Jenga is a tradicional basic game. A group of people take turns for removing little wooden bricks from the bottom of a tower and try to put them on top of it. The first person making the tower fall, loses.

In this competitive game:

  • You want everyone else to fail, so you’ll make moves that let the worst case scenario for the next player.
  • You are interested in the shortest possible tower. The faster someone fails, the easier you win.

How about turning competitive Jenga into cooperative Jenga?

Let’s say the rules are changed so the goal is building the highest possible tower between everyone. The rest of the rules are left the same. Now:

  • You want everyone else to succeed, so you will do moves that facilitate the next person move.
  • You are interested in giving advice, support and assistance to the others, so they make moves easier for them and also easier for a sustainable growth of the tower.

With Cooperative-Jenga you get longer games, cooperation and team building and a way of working based on sustainability and on helping others.

Help, cooperation, long-term thinking, sustainability… against rivalry, individuality and seeking for failure.

What are the skills you prefer learning and practicing today?

 


Related:

  • The short game, the long game and the infinite game (Seth Godin): “In the infinite game, though, something completely different is going on. In the infinite game, the point is to keep playing, not to win. In the infinite game, the journey is all there is. And so, players in an infinite game never stop giving so they can take.”
  • Don’t give up, don’t let others give up and absolutely never make others give up. “When a colleague is in trouble or has failed, you can always show up and offer some help, whether it represents a helping hand, a good piece of advice or just listening to some whining. As a team member, you always have the option to support the rest of the team.”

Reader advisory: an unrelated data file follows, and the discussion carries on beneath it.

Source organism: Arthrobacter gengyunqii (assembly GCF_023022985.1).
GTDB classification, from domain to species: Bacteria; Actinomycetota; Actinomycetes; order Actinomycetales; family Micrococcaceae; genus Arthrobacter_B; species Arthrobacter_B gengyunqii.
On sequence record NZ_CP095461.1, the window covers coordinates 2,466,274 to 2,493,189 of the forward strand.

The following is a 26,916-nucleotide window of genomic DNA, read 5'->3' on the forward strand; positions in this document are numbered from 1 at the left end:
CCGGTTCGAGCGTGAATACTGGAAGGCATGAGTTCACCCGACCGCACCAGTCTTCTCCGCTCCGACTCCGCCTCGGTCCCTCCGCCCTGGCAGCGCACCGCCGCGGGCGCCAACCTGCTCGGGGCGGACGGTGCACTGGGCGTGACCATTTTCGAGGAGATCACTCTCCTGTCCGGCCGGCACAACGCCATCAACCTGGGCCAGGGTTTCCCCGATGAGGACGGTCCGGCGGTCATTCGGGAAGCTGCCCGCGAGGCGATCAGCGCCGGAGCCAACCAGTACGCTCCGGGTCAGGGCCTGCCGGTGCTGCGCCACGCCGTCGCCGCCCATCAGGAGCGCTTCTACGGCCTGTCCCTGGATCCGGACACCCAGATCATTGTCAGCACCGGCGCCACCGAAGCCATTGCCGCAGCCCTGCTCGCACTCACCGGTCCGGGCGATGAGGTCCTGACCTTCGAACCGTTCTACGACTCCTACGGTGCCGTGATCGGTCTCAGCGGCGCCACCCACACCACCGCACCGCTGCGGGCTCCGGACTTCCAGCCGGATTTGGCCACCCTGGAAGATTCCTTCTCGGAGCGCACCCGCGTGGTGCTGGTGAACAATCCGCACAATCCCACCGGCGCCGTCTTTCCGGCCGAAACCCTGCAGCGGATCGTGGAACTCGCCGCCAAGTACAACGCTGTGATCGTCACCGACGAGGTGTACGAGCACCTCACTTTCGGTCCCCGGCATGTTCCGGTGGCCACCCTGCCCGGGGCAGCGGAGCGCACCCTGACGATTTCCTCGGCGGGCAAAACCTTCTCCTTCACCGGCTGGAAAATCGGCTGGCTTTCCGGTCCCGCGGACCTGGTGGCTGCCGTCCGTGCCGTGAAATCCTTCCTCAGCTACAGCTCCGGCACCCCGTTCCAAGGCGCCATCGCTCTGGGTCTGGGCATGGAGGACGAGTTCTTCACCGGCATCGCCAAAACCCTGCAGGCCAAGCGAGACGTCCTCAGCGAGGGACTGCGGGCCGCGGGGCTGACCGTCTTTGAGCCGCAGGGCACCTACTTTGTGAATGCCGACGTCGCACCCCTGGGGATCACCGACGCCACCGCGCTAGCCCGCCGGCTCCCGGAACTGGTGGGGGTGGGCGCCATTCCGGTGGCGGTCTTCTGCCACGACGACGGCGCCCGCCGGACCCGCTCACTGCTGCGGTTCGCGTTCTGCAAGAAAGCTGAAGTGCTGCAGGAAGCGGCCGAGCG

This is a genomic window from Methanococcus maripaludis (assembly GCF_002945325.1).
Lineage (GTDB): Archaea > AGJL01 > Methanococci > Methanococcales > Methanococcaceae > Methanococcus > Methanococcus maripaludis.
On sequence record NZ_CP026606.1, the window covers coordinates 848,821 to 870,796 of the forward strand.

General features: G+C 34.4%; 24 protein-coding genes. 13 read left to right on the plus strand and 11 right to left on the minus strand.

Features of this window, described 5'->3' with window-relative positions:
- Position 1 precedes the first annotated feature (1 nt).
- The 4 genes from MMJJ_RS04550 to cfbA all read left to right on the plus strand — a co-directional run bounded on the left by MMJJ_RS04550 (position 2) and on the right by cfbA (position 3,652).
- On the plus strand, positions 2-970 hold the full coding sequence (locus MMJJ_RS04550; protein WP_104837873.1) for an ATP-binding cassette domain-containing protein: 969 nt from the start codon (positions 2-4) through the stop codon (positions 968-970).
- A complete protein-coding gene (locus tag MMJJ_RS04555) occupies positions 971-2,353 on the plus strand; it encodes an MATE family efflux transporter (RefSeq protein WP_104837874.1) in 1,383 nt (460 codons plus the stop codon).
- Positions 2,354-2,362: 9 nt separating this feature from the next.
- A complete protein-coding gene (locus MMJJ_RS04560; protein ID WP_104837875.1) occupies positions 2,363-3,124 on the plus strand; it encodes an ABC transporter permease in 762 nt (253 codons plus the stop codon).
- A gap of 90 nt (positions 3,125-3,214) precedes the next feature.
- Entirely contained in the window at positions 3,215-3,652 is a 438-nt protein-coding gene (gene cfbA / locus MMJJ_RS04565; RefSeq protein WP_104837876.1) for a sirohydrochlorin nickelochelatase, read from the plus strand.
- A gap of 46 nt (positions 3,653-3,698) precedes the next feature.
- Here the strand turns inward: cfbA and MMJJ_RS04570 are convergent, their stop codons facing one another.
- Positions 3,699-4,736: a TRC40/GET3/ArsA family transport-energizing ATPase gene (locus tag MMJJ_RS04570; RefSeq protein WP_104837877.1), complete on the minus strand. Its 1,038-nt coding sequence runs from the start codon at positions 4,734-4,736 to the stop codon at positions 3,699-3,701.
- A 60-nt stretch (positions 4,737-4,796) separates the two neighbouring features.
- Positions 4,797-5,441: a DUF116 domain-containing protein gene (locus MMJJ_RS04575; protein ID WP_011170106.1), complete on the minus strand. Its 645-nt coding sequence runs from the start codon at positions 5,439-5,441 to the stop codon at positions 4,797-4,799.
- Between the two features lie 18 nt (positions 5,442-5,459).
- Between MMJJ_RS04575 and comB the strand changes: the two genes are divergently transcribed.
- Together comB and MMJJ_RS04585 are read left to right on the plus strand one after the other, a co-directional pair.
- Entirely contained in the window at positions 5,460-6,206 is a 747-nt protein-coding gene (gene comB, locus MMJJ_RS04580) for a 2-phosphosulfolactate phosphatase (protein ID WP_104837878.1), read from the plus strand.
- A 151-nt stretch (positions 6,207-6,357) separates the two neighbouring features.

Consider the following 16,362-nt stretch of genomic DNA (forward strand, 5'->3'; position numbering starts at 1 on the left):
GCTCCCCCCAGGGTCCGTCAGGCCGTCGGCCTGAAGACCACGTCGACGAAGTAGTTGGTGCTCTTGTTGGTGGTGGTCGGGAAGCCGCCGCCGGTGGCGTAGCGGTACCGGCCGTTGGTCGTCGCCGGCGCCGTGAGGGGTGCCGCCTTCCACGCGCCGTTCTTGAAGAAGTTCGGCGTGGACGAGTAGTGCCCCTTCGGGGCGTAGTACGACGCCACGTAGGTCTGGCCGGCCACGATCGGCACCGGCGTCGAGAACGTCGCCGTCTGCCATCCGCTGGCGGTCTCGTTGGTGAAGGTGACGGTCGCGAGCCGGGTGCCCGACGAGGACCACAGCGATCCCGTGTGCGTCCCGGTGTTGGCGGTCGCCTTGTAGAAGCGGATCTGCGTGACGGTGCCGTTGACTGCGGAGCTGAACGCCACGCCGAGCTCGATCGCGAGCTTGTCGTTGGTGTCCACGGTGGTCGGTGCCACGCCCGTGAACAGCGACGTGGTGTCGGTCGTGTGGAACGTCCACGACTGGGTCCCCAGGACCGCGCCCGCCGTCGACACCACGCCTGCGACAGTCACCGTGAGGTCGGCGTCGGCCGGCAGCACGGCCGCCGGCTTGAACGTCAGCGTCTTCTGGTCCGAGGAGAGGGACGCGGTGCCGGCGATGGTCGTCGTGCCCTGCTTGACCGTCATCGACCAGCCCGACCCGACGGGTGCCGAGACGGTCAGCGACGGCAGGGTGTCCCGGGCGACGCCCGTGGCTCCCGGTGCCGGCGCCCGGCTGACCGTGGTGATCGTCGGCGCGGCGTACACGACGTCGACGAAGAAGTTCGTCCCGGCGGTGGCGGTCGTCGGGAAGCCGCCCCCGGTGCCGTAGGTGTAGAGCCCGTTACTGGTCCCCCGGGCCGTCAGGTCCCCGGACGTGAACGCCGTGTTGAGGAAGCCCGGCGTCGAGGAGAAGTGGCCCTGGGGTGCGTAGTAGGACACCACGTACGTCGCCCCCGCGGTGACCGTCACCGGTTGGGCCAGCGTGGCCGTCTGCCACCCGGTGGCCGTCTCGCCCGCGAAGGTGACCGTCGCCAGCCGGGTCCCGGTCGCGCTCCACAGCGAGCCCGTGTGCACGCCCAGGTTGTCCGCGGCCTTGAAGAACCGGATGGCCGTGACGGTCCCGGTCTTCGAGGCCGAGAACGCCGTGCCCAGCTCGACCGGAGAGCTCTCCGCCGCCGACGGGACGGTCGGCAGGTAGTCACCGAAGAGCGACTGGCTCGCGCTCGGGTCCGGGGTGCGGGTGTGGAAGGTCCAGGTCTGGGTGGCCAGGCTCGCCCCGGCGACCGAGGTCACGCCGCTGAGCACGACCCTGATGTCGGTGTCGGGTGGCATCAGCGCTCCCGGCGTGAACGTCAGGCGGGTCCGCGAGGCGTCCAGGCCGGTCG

• Assertiveness (John Welford): “To be assertive is not, as some people imagine, to be overbearing and aggressive, but to be straightforward, open and honest. It means that you relate well to people, able to express your needs freely, take responsibility for your feelings and stand up for yourself when necessary. In conflict situations you seek, where possible, to reach a ‘win-win’ outcome, in which the needs of all parties are fully acknowledged.”

 

Team’s organization: using a physical whiteboard or being digital

You are working in an agile team, so you probably find a good idea using a kanban panel, a lean comm-cell or something like that.

Great.

But…

what if you are in a remote team? Lots of applications solve this from a technical point of view. Whiteboard emulators, with virtual post-its and sharpies on colours you can’t even name.

should_we_use_a_whiteboard_while_working_remote

And then the problems arise. You are discussing an issue and the panel is not there, directly visible. Maybe the application is not open, so you need to log in, and maybe your password expired yesterday night, so you end up discussing without looking at the board.

Maybe the team is not 100% remote, and a part of the team is co-located while others are remote. Then, the people at the office find convenient having a physical panel, so they can interact easily with it even with the computers off. Nice idea, but then the remote workers can’t watch it, can’t update it.

What could we do? As many times, the answer is… it depends.